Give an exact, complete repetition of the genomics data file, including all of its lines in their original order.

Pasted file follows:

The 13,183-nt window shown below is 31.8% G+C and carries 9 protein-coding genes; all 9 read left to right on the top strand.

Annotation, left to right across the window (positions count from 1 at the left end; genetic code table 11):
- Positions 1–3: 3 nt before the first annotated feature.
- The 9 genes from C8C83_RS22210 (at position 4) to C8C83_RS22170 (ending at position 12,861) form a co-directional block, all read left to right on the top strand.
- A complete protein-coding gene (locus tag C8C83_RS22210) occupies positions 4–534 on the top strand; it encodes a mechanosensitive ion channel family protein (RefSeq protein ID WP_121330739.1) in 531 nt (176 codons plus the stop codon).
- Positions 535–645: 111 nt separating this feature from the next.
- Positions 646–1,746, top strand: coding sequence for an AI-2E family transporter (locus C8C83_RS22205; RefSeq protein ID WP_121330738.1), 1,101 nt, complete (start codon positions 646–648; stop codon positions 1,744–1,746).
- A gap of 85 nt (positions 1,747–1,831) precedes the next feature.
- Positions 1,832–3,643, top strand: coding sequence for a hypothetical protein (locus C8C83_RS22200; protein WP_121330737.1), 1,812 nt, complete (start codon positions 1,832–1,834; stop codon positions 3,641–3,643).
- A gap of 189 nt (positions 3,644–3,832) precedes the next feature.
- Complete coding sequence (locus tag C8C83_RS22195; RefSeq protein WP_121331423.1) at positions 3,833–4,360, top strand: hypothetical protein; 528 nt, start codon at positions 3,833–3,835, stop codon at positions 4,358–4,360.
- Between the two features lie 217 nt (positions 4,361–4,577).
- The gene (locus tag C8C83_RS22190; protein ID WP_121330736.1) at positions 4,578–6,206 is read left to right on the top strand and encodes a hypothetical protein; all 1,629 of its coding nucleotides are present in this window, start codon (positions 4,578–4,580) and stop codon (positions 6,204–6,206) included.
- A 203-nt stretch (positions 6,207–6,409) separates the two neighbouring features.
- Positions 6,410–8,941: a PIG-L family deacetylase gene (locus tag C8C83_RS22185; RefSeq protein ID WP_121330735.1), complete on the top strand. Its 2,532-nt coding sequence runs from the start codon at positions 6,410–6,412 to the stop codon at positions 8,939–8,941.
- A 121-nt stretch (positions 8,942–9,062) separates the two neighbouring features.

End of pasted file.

The 13,183-nt window shown below is 31.8% G+C and carries 9 protein-coding genes; all 9 read left to right on the top strand.

Annotation, left to right across the window (positions count from 1 at the left end; genetic code table 11):
- Positions 1–3: 3 nt before the first annotated feature.
- The 9 genes from C8C83_RS22210 (at position 4) to C8C83_RS22170 (ending at position 12,861) form a co-directional block, all read left to right on the top strand.
- A complete protein-coding gene (locus tag C8C83_RS22210) occupies positions 4–534 on the top strand; it encodes a mechanosensitive ion channel family protein (RefSeq protein ID WP_121330739.1) in 531 nt (176 codons plus the stop codon).
- Positions 535–645: 111 nt separating this feature from the next.
- Positions 646–1,746, top strand: coding sequence for an AI-2E family transporter (locus C8C83_RS22205; RefSeq protein ID WP_121330738.1), 1,101 nt, complete (start codon positions 646–648; stop codon positions 1,744–1,746).
- A gap of 85 nt (positions 1,747–1,831) precedes the next feature.
- Positions 1,832–3,643, top strand: coding sequence for a hypothetical protein (locus C8C83_RS22200; protein WP_121330737.1), 1,812 nt, complete (start codon positions 1,832–1,834; stop codon positions 3,641–3,643).
- A gap of 189 nt (positions 3,644–3,832) precedes the next feature.
- Complete coding sequence (locus tag C8C83_RS22195; RefSeq protein WP_121331423.1) at positions 3,833–4,360, top strand: hypothetical protein; 528 nt, start codon at positions 3,833–3,835, stop codon at positions 4,358–4,360.
- Between the two features lie 217 nt (positions 4,361–4,577).
- The gene (locus tag C8C83_RS22190; protein ID WP_121330736.1) at positions 4,578–6,206 is read left to right on the top strand and encodes a hypothetical protein; all 1,629 of its coding nucleotides are present in this window, start codon (positions 4,578–4,580) and stop codon (positions 6,204–6,206) included.
- A 203-nt stretch (positions 6,207–6,409) separates the two neighbouring features.
- Positions 6,410–8,941: a PIG-L family deacetylase gene (locus tag C8C83_RS22185; RefSeq protein ID WP_121330735.1), complete on the top strand. Its 2,532-nt coding sequence runs from the start codon at positions 6,410–6,412 to the stop codon at positions 8,939–8,941.
- A 121-nt stretch (positions 8,942–9,062) separates the two neighbouring features.